Apple and education have always gone hand in hand, but Cupertino has taken a bold leap with iBooks 2, a full version update offering zero new features for those of us who graduated from school long ago. But for iPad-toting students, the company’s new digital textbook initiative is a revelation.
Apple will release quarterly financials on Wednesday, but the week is already off to a rousing start with news late Sunday that the co-CEOs of BlackBerry maker Research in Motion have stepped down to make way for a new voice… who sounds an awful lot like the old one, if you ask us. Judging from a survey in today’s roundup, some of RIM’s customers are definitely buying iPhones, so who knows how many may be left by the time BlackBerry 10 launches later this year. While you ponder that, have a slice off the daily news pie with a quintuplet of news for this Monday, January 23, 2012.
Apple again made headlines this week with its effort to revolutionize the educational market through the iPad, with an updated version of iBooks and a new app for iTunes U. Combined with the Mac-based iBooks Author, the company is poised to help put iPads in thousands more schools across the United States and indeed, even more worldwide.
The dust has settled, everyone has cleared out of the Guggenheim in New York City, and we all know Apple’s education plans, which include an update to iBooks and new iBooks Author and iTunes U apps. Before we switch back to gossip about the next iPad or even the iPhone 5, let’s address the rest of today’s news, which includes the unfortunate (and unsurprising) bankruptcy of photo legend Kodak. Here’s the rest of the news for this Thursday, January 19, 2012.
Apple hit the Guggenheim stage in The Big Apple this morning with a media event focused on the educational market. That may not excite many Cupertino fans, but it’s enough to stimulate the tech world, which has been abuzz in the days leading up to the event, complete with speculation about how Apple might be able to reinvent it.
As we all wait to see what Apple might have its sleeve for up-ending the education market on Thursday, the rumors are already swirling around the New York City media event -- as if the world needs more evidence that anything related to Apple can really stir up the tech press! And that’s not all: A Japanese blog is predicting an iPad 3 media event just two or three weeks from now, if you believe that kind of stuff. So let’s put on our tinfoil hats and delve deep into what’s making news for this terrific Tuesday, January 17, 2012.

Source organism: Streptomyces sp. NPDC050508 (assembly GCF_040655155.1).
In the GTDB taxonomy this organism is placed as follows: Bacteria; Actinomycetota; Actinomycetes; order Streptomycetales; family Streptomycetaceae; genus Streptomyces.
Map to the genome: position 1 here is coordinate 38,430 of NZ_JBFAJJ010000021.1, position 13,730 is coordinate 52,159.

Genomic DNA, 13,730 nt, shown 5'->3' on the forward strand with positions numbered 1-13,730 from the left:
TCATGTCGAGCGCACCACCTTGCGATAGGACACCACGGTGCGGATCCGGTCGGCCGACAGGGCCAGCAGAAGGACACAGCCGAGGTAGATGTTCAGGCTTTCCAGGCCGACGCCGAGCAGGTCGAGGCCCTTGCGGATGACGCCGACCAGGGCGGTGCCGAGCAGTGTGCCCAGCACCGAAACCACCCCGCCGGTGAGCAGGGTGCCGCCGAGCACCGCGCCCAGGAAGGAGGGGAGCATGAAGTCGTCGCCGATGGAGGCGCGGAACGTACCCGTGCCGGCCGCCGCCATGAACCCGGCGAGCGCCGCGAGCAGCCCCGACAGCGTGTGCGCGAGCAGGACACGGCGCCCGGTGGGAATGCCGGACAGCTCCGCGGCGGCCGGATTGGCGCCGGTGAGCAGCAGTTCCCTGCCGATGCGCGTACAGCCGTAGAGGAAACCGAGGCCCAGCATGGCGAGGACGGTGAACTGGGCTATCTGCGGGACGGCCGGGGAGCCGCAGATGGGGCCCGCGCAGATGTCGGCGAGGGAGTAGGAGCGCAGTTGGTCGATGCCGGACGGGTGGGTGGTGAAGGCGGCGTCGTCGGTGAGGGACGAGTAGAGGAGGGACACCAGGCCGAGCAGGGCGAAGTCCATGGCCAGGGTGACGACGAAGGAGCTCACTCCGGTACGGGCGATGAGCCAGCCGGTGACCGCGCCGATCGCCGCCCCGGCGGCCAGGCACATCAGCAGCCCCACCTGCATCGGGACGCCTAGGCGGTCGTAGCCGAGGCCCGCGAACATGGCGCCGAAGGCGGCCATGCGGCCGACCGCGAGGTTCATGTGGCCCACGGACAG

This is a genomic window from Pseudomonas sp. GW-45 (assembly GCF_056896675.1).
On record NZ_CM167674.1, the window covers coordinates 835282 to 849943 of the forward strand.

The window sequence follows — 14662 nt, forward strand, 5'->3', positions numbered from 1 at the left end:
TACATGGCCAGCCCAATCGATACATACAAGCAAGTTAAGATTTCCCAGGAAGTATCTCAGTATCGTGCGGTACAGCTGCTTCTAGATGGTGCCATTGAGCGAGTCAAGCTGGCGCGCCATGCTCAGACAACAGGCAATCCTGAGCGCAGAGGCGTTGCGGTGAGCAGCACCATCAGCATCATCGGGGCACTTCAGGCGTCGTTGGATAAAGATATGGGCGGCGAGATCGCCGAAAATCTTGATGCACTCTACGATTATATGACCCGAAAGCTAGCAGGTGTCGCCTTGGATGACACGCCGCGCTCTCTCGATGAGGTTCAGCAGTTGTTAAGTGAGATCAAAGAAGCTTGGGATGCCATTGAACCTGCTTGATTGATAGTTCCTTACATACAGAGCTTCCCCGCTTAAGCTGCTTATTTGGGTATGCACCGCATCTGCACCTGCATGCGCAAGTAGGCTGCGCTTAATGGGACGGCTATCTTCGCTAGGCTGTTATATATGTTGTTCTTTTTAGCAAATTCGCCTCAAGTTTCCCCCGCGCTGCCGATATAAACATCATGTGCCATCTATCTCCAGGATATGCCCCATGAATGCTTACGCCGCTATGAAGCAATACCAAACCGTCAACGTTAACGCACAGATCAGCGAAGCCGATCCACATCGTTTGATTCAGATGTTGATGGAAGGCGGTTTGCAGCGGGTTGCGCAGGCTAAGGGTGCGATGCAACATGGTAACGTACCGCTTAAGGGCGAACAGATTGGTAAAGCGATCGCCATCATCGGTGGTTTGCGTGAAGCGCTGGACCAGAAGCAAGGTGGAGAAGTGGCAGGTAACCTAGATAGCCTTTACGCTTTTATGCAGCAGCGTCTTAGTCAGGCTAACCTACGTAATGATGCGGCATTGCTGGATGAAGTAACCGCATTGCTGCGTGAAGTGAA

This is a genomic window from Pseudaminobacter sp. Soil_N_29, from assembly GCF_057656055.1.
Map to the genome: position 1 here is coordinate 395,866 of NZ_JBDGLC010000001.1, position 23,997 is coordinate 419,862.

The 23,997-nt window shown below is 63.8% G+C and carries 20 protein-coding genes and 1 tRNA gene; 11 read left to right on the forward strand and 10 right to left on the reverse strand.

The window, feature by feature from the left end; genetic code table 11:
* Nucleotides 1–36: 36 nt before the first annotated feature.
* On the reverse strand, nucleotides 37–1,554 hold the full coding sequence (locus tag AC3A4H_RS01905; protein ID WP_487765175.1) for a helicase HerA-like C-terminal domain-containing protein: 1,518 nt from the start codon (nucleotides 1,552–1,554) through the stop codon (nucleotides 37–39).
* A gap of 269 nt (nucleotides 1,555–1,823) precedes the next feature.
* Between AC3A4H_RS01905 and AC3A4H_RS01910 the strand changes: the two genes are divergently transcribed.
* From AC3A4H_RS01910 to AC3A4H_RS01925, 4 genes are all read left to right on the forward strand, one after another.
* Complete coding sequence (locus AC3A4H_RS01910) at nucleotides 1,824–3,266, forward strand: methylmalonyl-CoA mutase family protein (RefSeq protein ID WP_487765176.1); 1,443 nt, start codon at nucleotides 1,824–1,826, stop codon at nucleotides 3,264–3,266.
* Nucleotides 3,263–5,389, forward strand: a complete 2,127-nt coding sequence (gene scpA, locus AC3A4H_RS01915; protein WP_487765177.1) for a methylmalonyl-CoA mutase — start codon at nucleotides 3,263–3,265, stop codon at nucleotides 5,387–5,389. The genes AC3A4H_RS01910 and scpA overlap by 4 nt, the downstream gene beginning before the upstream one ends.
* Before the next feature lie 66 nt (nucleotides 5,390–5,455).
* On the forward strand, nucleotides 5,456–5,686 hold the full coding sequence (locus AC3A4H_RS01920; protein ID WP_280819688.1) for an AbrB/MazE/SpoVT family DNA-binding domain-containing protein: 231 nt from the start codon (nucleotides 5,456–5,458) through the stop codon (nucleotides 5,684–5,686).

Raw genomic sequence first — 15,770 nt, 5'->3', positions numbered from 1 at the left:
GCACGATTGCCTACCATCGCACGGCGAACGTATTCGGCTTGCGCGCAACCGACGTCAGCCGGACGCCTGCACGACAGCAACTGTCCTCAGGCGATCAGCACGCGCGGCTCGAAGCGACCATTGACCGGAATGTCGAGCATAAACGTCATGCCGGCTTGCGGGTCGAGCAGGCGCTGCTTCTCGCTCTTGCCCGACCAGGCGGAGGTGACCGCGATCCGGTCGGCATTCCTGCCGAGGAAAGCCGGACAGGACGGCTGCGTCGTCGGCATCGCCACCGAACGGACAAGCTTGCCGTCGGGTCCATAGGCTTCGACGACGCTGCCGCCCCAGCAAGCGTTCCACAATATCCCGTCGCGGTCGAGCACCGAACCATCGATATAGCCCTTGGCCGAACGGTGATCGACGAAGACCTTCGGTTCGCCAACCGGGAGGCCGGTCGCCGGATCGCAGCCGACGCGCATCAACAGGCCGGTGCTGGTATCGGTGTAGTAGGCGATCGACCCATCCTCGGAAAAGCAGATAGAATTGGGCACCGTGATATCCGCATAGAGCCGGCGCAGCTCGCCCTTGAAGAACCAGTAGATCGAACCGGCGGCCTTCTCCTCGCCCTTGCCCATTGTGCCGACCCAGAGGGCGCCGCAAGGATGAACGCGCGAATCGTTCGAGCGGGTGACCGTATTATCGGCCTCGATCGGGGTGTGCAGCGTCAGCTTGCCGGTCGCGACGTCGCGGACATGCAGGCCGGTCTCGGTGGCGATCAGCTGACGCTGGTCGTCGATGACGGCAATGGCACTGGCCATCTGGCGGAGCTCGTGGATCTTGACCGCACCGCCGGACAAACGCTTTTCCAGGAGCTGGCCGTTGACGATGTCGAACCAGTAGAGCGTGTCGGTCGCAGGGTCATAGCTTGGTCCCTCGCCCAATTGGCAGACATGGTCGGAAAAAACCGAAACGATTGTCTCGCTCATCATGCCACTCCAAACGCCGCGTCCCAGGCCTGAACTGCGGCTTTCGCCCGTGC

If you need further evidence that Apple is reshaping the educational landscape with the iPad, look no further than Freed-Hardeman University in Tennessee, who has recently introduced iPads into their innovative iKnow 2.0 program as digital textbooks for students as well as training for the faculty.
Fall. Back to school. Back to scouring the web for a cheaper deal on your textbooks. Most likely, Amazon was always one of the first places you would check for lower priced textbooks -- and to check you needed lots of arcane information like ISBN numbers or the full book title with the right edition.
Well, Amazon may have just made your life a little easier.
Yeah, yeah, yeah, we know. It's only the latter part of July, and the last thing you probably want to be thinking about is school being back in session. However, it'll be here before you know it, and one way you can be prepared is by looking into renting e-books, or rather e-textbooks. Heck, you might even save some money along the way!
In case students were looking for another reason to pick up the "magical device," then they may not have to look further than iPad textbook startup Inkling. Today they won the financial backing from two of the biggest players in the textbook industry in McGraw-Hill and Pearson.